On September 27, 2017, the Ontario Legislature introduced Bill 160, titled Strengthening Quality and Accountability for Patients Act, 2017. The Bill has passed its second reading, and is currently being considered at the Standing Committee on General Government.
The government has explained that Bill 160 is meant to enhance "transparency, accountability and quality of care" within Ontario's heath system (see the news release here). If passed, Bill 160 would amend or repeal over 15 statutes. While there are many changes proposed, the most significant are as follows:
- The creation of the Health Sector Payment Transparency Act, which would require that certain transactions of value would have to be reported to the Minister and would be published online. This is intended to be like a "sunshine" list for certain financial transactions. This proposed Act has been widely covered in the news with respect to the disclosure of financial relationships between physicians and drug manufacturers. While this has been the focus in the media, it is important to recognize that the Minister of Health has indicated that these provisions will apply equally to hospitals and health-care organizations once the regulations are drafted. It was noted that data collection is anticipated to commence in 2019.
- The Long-Term Care Homes Act and the Retirement Homes Act have both been amended, in particular to address provisions regarding the confinement of patients/residents. This often arises in the context of a patient/resident with decreased capacity needing to be confined for his or her own safety. For a long-term care facility, consent to confinement would be addressed under the Health Care Consent Act, with any reviews going to the Consent and Capacity Board. Bill 160 also proposes enhanced enforcement tools and administrative penalties with respect to long-term care homes (up to four times the current penalties). For a retirement home, while there are changes to the confinement regime, most of it has been left to the government to address by way of regulations. Notably, this regime specifically does not mirror the one proposed for long-term care homes. In particular, a resident of a retirement home is not entitled to an automatic review of a decision to confine, but merely has the right to apply for a review.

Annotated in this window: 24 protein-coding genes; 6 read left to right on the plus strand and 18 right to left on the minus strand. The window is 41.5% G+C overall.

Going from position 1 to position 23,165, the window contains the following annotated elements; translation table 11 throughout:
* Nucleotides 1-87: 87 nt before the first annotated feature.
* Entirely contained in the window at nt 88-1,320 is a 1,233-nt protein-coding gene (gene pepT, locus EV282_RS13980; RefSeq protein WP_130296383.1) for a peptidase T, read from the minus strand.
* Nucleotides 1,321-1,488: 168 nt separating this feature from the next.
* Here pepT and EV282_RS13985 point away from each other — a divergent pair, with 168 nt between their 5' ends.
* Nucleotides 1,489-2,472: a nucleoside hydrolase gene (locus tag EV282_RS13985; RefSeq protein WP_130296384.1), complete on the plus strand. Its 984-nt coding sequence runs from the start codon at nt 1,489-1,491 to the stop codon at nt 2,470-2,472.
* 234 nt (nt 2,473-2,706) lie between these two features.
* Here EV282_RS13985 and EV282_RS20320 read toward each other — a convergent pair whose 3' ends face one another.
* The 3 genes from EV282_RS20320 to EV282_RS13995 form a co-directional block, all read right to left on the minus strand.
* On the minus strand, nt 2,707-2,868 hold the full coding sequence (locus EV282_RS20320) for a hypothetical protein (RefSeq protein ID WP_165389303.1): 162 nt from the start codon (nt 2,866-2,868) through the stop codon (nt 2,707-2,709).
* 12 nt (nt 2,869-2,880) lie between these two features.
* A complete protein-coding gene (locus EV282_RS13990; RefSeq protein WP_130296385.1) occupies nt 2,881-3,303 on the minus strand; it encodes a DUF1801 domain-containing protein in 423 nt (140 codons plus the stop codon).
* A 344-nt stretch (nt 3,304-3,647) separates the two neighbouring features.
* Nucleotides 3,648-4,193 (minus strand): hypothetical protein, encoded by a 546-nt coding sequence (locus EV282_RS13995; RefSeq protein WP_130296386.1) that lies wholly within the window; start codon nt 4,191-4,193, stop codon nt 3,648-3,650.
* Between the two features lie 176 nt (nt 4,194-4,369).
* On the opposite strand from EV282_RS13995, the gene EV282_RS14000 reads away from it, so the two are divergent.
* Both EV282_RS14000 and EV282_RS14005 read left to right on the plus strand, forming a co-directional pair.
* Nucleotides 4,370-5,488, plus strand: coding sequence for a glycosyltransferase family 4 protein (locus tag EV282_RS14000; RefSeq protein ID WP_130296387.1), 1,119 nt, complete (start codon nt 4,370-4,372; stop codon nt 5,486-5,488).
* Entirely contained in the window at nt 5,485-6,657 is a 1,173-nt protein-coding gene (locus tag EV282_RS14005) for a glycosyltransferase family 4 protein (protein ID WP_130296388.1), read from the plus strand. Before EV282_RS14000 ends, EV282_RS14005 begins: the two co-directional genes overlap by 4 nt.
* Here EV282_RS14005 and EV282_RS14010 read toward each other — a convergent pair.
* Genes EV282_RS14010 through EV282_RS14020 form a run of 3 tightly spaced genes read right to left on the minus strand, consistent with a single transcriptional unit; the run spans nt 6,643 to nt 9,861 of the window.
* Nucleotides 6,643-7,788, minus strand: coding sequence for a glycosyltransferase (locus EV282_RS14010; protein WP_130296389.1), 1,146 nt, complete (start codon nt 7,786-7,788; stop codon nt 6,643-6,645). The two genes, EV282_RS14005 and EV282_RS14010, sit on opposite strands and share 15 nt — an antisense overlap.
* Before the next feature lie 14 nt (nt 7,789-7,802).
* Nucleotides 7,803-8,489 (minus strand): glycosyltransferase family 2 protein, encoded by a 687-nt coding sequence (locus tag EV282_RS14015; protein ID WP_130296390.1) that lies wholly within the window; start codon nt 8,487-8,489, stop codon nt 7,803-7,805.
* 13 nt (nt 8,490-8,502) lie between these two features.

- Diagnostic Medical Sonographers will now formally be regulated under the College of Medical Radiation and Imaging Technologists of Ontario.
- The Ontario Drug Benefit Act will now allow reimbursement for certain drugs prescribed by more than just physicians (i.e. nurse practitioners).
- The creation of the Oversight of Health Facilities and Devices Act further regulates the use of medical radiation devices (e.g. x-rays, CTs, ultrasounds, MRIs, etc.) and will require all organizations to have a license to operate any such devices. As currently drafted, this will require hospitals to also obtain licenses. This Act would also create regulations for community health facilities (the definition of which is currently vague and has been left for further particularization in the regulations). If pass, this Act would require all community health facilities to have a license to operate.
Changes are also being made to the Ambulance Act, Excellent Care for All Act, Health Protection and Promotion Act, Personal Health Information and Protection Act and Substitute Decisions Act. The Bill will repeal the Ontario Mental Health Foundation Act, Independent Health Facilities Act, Healing Arts Radiation Protection Act and Private Hospitals Act. It is worth noting that even if Bill 160 is passed, many of its provisions only come into force by proclamation of the Lieutenant Governor, and the timelines for such proclamation have not yet been announced.
To read more about these proposed changes, see the full Bill 160 here.